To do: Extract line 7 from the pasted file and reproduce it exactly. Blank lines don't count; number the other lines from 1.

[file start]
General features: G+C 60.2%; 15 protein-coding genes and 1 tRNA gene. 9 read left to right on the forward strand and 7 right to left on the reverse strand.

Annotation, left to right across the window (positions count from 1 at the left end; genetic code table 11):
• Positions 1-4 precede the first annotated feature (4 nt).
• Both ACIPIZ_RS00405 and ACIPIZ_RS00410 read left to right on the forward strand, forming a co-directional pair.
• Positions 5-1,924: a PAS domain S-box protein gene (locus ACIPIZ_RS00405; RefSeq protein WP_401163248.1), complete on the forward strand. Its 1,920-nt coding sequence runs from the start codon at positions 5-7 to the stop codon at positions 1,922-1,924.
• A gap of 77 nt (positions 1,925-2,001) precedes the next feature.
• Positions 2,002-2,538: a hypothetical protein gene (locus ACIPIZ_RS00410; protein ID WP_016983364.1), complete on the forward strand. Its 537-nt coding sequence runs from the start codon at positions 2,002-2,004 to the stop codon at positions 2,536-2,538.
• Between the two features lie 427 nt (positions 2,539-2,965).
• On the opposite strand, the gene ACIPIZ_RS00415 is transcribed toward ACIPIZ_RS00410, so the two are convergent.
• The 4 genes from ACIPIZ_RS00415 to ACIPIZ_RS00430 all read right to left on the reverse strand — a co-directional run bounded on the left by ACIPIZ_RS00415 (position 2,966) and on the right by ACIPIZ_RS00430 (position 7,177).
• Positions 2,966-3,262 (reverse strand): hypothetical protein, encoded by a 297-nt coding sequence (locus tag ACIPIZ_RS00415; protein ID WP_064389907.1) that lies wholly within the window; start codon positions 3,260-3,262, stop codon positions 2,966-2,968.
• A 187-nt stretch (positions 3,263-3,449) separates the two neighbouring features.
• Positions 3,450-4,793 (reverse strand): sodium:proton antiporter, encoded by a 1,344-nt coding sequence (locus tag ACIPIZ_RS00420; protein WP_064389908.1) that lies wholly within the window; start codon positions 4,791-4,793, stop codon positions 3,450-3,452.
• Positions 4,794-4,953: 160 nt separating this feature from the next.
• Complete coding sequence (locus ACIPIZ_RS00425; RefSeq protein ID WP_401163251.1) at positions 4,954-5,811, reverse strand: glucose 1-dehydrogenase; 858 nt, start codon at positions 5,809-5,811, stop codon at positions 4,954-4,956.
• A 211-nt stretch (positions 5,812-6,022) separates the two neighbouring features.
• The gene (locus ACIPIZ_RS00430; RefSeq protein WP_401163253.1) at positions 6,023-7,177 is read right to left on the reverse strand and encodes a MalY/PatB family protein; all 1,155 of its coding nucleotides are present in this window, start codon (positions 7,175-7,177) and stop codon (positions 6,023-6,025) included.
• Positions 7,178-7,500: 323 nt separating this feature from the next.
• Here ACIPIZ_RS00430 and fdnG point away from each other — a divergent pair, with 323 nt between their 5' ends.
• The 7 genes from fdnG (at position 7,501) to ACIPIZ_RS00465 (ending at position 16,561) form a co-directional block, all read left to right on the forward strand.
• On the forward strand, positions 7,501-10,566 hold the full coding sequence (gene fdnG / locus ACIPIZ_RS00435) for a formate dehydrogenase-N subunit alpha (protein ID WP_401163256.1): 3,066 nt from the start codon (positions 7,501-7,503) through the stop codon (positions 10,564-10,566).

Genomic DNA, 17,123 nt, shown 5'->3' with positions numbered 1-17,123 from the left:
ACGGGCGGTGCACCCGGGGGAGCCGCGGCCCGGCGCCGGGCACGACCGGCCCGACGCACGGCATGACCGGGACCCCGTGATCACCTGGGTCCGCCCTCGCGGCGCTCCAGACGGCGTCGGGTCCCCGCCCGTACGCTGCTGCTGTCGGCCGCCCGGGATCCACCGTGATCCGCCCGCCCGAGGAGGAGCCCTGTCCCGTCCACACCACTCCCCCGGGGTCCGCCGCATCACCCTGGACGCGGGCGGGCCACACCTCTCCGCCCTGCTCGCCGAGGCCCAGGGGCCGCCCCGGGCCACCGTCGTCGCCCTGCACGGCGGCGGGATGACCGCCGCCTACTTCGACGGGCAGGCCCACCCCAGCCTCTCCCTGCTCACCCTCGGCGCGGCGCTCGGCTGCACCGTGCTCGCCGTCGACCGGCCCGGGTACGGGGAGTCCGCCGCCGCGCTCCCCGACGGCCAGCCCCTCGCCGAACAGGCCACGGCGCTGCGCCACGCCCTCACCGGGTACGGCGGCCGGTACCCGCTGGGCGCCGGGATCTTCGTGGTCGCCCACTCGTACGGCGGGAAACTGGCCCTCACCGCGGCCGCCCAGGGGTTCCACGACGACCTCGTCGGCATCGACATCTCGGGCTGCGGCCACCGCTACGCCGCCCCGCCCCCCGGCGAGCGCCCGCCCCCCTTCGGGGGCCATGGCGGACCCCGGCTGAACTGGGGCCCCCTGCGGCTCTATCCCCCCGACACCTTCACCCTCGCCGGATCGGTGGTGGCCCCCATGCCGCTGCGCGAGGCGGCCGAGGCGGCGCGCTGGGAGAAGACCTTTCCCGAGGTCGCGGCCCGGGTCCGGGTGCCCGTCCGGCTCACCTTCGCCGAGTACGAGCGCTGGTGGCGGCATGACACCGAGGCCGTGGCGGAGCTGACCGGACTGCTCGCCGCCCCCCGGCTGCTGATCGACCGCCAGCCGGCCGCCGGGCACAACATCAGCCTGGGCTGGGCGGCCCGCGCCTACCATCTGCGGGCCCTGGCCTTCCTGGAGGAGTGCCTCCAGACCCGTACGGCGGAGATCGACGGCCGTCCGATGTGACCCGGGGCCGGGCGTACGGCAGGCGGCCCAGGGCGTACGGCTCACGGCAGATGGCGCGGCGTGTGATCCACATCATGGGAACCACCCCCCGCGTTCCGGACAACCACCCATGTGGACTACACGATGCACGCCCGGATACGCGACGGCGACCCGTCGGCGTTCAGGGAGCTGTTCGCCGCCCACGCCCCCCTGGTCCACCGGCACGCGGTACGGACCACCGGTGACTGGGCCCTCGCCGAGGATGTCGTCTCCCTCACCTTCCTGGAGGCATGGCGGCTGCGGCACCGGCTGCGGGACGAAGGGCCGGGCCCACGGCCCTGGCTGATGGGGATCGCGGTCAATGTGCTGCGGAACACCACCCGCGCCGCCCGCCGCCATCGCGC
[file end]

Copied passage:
• Positions 2,002-2,538: a hypothetical protein gene (locus ACIPIZ_RS00410; protein ID WP_016983364.1), complete on the forward strand. Its 537-nt coding sequence runs from the start codon at positions 2,002-2,004 to the stop codon at positions 2,536-2,538.